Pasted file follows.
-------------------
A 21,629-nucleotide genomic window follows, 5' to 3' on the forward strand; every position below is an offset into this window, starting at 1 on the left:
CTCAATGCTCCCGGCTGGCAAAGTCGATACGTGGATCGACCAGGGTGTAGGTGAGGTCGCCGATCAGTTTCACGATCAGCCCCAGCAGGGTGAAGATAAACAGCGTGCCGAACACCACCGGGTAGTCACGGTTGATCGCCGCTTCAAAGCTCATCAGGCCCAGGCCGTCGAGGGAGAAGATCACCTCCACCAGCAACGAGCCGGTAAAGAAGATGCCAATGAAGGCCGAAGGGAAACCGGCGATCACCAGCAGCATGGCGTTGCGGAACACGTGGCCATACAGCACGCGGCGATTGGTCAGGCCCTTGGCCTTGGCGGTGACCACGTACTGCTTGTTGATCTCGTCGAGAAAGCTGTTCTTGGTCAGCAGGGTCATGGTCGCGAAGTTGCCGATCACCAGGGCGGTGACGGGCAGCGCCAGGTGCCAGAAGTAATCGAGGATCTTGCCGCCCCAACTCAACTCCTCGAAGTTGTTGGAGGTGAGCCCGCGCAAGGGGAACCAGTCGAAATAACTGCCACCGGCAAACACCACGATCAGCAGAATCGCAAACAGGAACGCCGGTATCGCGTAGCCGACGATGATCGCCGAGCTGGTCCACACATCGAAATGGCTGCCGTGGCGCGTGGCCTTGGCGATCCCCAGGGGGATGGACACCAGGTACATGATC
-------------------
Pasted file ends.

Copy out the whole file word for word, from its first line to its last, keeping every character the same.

A 21,629-nucleotide genomic window follows, 5' to 3' on the forward strand; every position below is an offset into this window, starting at 1 on the left:
CTCAATGCTCCCGGCTGGCAAAGTCGATACGTGGATCGACCAGGGTGTAGGTGAGGTCGCCGATCAGTTTCACGATCAGCCCCAGCAGGGTGAAGATAAACAGCGTGCCGAACACCACCGGGTAGTCACGGTTGATCGCCGCTTCAAAGCTCATCAGGCCCAGGCCGTCGAGGGAGAAGATCACCTCCACCAGCAACGAGCCGGTAAAGAAGATGCCAATGAAGGCCGAAGGGAAACCGGCGATCACCAGCAGCATGGCGTTGCGGAACACGTGGCCATACAGCACGCGGCGATTGGTCAGGCCCTTGGCCTTGGCGGTGACCACGTACTGCTTGTTGATCTCGTCGAGAAAGCTGTTCTTGGTCAGCAGGGTCATGGTCGCGAAGTTGCCGATCACCAGGGCGGTGACGGGCAGCGCCAGGTGCCAGAAGTAATCGAGGATCTTGCCGCCCCAACTCAACTCCTCGAAGTTGTTGGAGGTGAGCCCGCGCAAGGGGAACCAGTCGAAATAACTGCCACCGGCAAACACCACGATCAGCAGAATCGCAAACAGGAACGCCGGTATCGCGTAGCCGACGATGATCGCCGAGCTGGTCCACACATCGAAATGGCTGCCGTGGCGCGTGGCCTTGGCGATCCCCAGGGGGATGGACACCAGGTACATGATC